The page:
In the late 1960s portable video equipment first reached the hands of artists and radicals. Although the black-and-white, comparatively unstable signal was considered too poor for broadcast quality, it also liberated the process of video documentation from bulky studio cameras and refrigerator-sized editing decks—and video, compared to film, could mean lower costs, immediate playback, and a more streamlined workflow. By the early 1970s, in the spirit of Vietnam-era revolt, video had stimulated the growth or been incorporated into the repertoire of radical media collectives like the conceptually playful Ant Farm out of San Francisco, cross-country gonzo media interventionist TVTV (“Top Value Television”), and the collectively living Videofreex broadcasting out of the Catskills. Among the groups were Optic Nerve, whose Project One, screening tonight as part of a lecture at Light Industry, documents the title San Francisco urban warehouse commune that housed the group’s studio.
“Initially, I didn’t know quite what to expect, because I was sorted of turned off by the whole dope smoking hippie thing, and I didn’t know if this was going to be a big commune, or what the hell it was going to be,” says a member early on. The activities of the Project One members are focused on reimagining urban space, reconceiving of their relationship to property, and wrestling with the relationship of emergent technologies to their lives. Their ideas exist somewhere between lofty, techno-hippie utopianism and purely practical or proprietary concerns. Inevitably, as with most documents of collectives and communes, Optic Nerve’s video becomes focused on the intersections of various matters with process—stretches are devoted to questions of rent and utilities, child care, and gender dynamics as they relate to the larger group, which is steered by consensus- rather than majority-based decision making. “Do you think the things they talk about are important,” a member of Optic Nerve asks a girl who can’t be more than 8-years-old. “Of course! ‘Cause like, if we didn’t have general meetings, we wouldn’t be able to make sure that everything’s OK, like if the rents were paid and that.” As a follow up: “How would you change or make them better if you could?” “If I could, I would say, ‘OK everyone, you’re not gonna yell and scream,’ but I can’t do that, ‘cause you have to yell and scream to, you know, feel good about it.” Spoken like a true veteran.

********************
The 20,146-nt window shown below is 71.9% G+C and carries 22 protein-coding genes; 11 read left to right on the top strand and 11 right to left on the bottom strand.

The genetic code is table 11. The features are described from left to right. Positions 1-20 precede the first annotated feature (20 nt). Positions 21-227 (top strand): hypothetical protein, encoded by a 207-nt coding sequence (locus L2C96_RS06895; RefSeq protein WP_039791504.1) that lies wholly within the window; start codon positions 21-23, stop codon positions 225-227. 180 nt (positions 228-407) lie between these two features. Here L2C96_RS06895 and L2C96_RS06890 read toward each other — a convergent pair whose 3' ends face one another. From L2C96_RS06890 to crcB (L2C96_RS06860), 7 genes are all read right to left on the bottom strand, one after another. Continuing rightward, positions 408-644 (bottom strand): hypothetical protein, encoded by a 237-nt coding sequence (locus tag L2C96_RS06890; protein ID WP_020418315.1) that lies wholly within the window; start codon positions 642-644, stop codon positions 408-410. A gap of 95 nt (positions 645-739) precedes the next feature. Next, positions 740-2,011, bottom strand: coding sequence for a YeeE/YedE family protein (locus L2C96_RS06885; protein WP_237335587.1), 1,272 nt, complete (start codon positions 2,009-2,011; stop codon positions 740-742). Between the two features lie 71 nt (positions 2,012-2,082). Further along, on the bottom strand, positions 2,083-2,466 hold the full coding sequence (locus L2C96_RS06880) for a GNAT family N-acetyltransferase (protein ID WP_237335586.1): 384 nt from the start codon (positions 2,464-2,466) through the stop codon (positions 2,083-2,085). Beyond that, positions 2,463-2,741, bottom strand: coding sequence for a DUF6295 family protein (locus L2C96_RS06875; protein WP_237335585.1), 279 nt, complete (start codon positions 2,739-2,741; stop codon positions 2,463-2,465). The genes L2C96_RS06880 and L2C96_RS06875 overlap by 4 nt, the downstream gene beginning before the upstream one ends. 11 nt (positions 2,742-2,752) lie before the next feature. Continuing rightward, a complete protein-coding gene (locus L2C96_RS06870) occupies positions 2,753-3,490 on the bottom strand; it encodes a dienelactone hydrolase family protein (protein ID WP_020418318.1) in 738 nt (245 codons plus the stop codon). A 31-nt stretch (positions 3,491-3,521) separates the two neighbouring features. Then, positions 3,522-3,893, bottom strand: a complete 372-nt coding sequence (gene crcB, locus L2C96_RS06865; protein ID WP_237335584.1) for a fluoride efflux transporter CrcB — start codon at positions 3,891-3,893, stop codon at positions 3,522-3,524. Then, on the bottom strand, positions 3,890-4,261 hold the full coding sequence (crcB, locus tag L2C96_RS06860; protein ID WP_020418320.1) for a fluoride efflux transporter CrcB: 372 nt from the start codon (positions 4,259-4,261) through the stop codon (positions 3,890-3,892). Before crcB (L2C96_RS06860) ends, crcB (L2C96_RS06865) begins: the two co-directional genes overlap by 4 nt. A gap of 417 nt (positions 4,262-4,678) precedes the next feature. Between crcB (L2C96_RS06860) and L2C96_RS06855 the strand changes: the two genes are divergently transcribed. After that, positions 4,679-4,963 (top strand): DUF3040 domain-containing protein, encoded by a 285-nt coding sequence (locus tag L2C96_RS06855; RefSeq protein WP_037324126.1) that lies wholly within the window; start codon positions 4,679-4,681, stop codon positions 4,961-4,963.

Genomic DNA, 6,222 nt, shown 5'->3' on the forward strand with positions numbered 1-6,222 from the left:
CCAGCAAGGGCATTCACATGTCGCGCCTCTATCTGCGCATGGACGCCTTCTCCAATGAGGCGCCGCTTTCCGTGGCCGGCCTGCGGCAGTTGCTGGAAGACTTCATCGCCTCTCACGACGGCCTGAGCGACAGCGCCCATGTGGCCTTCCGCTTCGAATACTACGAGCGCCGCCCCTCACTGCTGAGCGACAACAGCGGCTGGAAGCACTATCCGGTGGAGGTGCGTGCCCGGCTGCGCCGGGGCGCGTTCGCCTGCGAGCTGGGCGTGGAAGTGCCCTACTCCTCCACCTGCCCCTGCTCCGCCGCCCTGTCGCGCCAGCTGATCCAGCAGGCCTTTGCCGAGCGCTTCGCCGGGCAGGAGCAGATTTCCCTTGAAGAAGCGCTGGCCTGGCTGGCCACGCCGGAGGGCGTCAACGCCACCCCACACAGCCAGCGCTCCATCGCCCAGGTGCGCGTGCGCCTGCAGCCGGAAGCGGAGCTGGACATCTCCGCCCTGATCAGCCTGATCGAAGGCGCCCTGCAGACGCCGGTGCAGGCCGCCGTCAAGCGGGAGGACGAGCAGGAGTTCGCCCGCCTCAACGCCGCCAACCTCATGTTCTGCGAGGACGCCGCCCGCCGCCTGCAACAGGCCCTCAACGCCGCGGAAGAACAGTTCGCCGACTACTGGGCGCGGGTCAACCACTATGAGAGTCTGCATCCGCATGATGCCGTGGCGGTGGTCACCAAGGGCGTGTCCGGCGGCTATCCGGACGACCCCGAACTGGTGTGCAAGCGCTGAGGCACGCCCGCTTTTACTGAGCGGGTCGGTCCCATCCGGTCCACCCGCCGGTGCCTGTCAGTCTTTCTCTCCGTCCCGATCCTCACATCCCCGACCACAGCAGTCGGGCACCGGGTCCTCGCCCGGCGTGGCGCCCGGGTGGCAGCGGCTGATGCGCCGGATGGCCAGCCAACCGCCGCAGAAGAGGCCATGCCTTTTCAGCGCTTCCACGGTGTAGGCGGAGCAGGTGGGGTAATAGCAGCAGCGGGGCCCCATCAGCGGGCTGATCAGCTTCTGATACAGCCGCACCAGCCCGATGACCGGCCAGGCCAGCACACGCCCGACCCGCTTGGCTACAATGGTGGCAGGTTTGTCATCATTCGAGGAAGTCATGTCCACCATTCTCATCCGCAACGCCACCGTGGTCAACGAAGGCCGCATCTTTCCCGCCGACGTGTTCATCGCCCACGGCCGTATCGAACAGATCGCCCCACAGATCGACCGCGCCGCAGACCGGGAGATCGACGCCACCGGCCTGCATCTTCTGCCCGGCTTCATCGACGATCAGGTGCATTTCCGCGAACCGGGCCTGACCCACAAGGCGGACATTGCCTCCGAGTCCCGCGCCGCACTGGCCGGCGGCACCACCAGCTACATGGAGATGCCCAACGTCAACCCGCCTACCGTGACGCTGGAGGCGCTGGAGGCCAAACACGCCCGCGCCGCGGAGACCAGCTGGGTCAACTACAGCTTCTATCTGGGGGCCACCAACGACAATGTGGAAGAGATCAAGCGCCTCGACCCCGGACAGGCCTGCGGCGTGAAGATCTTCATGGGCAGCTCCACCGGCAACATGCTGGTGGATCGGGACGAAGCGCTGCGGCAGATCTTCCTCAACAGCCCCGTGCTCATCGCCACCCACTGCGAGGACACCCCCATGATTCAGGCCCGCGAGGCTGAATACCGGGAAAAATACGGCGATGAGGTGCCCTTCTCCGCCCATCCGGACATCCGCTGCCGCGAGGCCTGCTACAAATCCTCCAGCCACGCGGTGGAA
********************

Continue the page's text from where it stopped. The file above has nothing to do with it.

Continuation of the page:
For tonight’s screening and presentation, Columbia University’s Felicity D. Scott “will speak to Project One and its refunctioning of urban industrial spaces at a moment when communications technologies, a knowledge economy, and postindustrial labor were increasingly coming to reconfigure social, economic, and urban relations in America, including collapsing living and work spaces and forging new topologies born of remote access.”